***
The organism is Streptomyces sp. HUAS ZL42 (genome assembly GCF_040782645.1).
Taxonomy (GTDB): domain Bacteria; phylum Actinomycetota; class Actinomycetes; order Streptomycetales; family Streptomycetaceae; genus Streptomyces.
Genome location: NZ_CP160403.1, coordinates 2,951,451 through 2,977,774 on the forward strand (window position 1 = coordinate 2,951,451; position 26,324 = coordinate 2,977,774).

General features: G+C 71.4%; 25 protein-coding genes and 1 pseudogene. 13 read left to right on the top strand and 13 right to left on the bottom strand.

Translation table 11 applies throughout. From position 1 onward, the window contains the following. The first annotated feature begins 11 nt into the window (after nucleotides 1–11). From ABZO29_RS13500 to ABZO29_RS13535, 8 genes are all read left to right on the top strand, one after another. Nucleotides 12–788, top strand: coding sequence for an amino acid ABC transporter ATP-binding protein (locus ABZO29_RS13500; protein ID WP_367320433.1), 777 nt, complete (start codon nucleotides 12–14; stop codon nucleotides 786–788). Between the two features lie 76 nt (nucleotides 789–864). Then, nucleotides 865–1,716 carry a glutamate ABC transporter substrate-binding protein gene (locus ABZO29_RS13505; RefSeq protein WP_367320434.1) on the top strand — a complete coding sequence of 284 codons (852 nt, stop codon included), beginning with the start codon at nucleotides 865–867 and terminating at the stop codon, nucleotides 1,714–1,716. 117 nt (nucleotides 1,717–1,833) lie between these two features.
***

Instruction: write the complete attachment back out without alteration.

The organism is Streptomyces sp. HUAS ZL42 (genome assembly GCF_040782645.1).
Taxonomy (GTDB): domain Bacteria; phylum Actinomycetota; class Actinomycetes; order Streptomycetales; family Streptomycetaceae; genus Streptomyces.
Genome location: NZ_CP160403.1, coordinates 2,951,451 through 2,977,774 on the forward strand (window position 1 = coordinate 2,951,451; position 26,324 = coordinate 2,977,774).

General features: G+C 71.4%; 25 protein-coding genes and 1 pseudogene. 13 read left to right on the top strand and 13 right to left on the bottom strand.

Translation table 11 applies throughout. From position 1 onward, the window contains the following. The first annotated feature begins 11 nt into the window (after nucleotides 1–11). From ABZO29_RS13500 to ABZO29_RS13535, 8 genes are all read left to right on the top strand, one after another. Nucleotides 12–788, top strand: coding sequence for an amino acid ABC transporter ATP-binding protein (locus ABZO29_RS13500; protein ID WP_367320433.1), 777 nt, complete (start codon nucleotides 12–14; stop codon nucleotides 786–788). Between the two features lie 76 nt (nucleotides 789–864). Then, nucleotides 865–1,716 carry a glutamate ABC transporter substrate-binding protein gene (locus ABZO29_RS13505; RefSeq protein WP_367320434.1) on the top strand — a complete coding sequence of 284 codons (852 nt, stop codon included), beginning with the start codon at nucleotides 865–867 and terminating at the stop codon, nucleotides 1,714–1,716. 117 nt (nucleotides 1,717–1,833) lie between these two features.